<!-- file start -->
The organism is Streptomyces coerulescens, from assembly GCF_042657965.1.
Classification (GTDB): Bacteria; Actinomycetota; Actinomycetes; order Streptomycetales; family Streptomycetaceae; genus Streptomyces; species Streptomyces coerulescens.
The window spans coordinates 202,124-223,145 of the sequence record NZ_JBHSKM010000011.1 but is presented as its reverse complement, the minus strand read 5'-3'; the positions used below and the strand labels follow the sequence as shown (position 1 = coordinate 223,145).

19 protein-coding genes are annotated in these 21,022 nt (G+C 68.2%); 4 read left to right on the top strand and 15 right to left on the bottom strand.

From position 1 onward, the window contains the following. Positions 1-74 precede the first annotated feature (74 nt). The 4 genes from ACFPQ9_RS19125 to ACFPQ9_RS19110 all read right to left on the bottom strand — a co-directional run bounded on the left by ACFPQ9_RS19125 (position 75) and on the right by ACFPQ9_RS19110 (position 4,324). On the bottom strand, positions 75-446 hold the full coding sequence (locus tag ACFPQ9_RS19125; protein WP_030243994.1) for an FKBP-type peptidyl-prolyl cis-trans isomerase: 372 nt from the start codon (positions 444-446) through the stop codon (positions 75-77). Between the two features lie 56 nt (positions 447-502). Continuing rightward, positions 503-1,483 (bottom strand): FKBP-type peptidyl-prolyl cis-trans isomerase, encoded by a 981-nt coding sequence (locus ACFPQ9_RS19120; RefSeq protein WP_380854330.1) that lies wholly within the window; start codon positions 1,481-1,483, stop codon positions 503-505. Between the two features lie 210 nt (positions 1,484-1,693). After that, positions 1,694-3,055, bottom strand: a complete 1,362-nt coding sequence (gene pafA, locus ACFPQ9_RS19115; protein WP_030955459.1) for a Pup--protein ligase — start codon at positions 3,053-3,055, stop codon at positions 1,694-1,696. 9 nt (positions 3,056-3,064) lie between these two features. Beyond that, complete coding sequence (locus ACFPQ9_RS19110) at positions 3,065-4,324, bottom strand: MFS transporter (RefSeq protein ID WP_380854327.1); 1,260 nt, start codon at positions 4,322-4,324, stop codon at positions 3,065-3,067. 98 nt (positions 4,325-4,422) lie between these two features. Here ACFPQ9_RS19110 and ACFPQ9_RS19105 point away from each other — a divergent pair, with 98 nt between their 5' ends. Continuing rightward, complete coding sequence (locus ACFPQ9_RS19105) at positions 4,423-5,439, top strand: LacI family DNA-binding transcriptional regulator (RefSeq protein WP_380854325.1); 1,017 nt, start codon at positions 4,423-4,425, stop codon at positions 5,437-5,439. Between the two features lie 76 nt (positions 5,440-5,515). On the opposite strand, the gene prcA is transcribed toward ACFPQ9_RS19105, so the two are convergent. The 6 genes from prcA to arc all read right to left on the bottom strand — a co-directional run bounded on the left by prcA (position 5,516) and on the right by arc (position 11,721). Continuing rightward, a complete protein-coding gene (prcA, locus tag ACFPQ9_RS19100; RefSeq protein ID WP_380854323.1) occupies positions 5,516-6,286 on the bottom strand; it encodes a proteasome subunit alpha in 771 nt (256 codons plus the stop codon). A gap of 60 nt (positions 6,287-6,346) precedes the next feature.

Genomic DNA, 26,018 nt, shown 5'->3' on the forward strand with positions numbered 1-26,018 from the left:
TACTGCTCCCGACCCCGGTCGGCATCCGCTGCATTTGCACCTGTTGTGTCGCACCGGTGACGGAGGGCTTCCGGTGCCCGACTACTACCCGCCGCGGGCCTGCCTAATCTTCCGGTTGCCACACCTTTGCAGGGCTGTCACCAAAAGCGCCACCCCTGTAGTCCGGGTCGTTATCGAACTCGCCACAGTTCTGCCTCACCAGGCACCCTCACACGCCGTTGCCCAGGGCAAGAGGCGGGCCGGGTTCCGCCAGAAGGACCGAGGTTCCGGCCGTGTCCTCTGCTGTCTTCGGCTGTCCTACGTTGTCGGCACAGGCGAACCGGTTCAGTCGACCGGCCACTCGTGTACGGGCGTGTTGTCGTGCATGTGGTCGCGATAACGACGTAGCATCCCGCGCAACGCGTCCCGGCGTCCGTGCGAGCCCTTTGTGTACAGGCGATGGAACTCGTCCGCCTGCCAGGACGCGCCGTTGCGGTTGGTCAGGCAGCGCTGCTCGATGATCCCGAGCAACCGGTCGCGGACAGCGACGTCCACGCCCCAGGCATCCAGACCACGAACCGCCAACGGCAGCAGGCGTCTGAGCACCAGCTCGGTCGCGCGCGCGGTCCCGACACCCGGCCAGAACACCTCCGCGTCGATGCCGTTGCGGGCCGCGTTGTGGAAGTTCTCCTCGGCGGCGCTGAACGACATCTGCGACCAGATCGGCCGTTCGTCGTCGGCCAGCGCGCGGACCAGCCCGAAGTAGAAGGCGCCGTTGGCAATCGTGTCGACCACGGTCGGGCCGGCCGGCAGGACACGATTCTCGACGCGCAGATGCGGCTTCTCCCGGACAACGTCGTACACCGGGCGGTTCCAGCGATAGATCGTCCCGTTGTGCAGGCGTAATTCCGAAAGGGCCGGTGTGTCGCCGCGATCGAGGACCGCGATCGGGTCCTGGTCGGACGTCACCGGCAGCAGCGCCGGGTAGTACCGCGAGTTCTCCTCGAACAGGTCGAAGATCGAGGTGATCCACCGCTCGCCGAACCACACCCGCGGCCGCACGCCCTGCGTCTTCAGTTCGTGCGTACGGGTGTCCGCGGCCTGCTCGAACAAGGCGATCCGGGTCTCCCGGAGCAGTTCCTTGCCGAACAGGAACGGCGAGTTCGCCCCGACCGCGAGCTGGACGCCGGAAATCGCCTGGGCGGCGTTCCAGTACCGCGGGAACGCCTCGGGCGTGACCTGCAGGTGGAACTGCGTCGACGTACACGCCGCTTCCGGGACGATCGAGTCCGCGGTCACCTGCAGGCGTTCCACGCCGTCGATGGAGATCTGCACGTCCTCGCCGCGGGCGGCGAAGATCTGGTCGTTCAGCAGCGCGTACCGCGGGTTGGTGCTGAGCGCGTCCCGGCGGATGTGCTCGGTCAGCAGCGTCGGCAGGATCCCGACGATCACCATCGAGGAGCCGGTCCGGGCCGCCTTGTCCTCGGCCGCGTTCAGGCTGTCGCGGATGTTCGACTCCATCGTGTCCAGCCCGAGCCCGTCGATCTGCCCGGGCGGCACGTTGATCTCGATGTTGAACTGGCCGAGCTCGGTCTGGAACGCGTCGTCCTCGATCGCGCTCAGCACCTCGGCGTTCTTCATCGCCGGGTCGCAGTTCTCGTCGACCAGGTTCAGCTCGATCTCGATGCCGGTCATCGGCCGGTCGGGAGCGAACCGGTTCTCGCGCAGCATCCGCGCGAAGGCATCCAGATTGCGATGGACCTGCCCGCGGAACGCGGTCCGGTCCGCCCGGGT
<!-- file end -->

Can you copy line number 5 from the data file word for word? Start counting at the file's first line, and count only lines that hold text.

From position 1 onward, the window contains the following. Positions 1-74 precede the first annotated feature (74 nt). The 4 genes from ACFPQ9_RS19125 to ACFPQ9_RS19110 all read right to left on the bottom strand — a co-directional run bounded on the left by ACFPQ9_RS19125 (position 75) and on the right by ACFPQ9_RS19110 (position 4,324). On the bottom strand, positions 75-446 hold the full coding sequence (locus tag ACFPQ9_RS19125; protein WP_030243994.1) for an FKBP-type peptidyl-prolyl cis-trans isomerase: 372 nt from the start codon (positions 444-446) through the stop codon (positions 75-77). Between the two features lie 56 nt (positions 447-502). Continuing rightward, positions 503-1,483 (bottom strand): FKBP-type peptidyl-prolyl cis-trans isomerase, encoded by a 981-nt coding sequence (locus ACFPQ9_RS19120; RefSeq protein WP_380854330.1) that lies wholly within the window; start codon positions 1,481-1,483, stop codon positions 503-505. Between the two features lie 210 nt (positions 1,484-1,693). After that, positions 1,694-3,055, bottom strand: a complete 1,362-nt coding sequence (gene pafA, locus ACFPQ9_RS19115; protein WP_030955459.1) for a Pup--protein ligase — start codon at positions 3,053-3,055, stop codon at positions 1,694-1,696. 9 nt (positions 3,056-3,064) lie between these two features. Beyond that, complete coding sequence (locus ACFPQ9_RS19110) at positions 3,065-4,324, bottom strand: MFS transporter (RefSeq protein ID WP_380854327.1); 1,260 nt, start codon at positions 4,322-4,324, stop codon at positions 3,065-3,067. 98 nt (positions 4,325-4,422) lie between these two features. Here ACFPQ9_RS19110 and ACFPQ9_RS19105 point away from each other — a divergent pair, with 98 nt between their 5' ends. Continuing rightward, complete coding sequence (locus ACFPQ9_RS19105) at positions 4,423-5,439, top strand: LacI family DNA-binding transcriptional regulator (RefSeq protein WP_380854325.1); 1,017 nt, start codon at positions 4,423-4,425, stop codon at positions 5,437-5,439. Between the two features lie 76 nt (positions 5,440-5,515). On the opposite strand, the gene prcA is transcribed toward ACFPQ9_RS19105, so the two are convergent. The 6 genes from prcA to arc all read right to left on the bottom strand — a co-directional run bounded on the left by prcA (position 5,516) and on the right by arc (position 11,721). Continuing rightward, a complete protein-coding gene (prcA, locus tag ACFPQ9_RS19100; RefSeq protein ID WP_380854323.1) occupies positions 5,516-6,286 on the bottom strand; it encodes a proteasome subunit alpha in 771 nt (256 codons plus the stop codon). A gap of 60 nt (positions 6,287-6,346) precedes the next feature.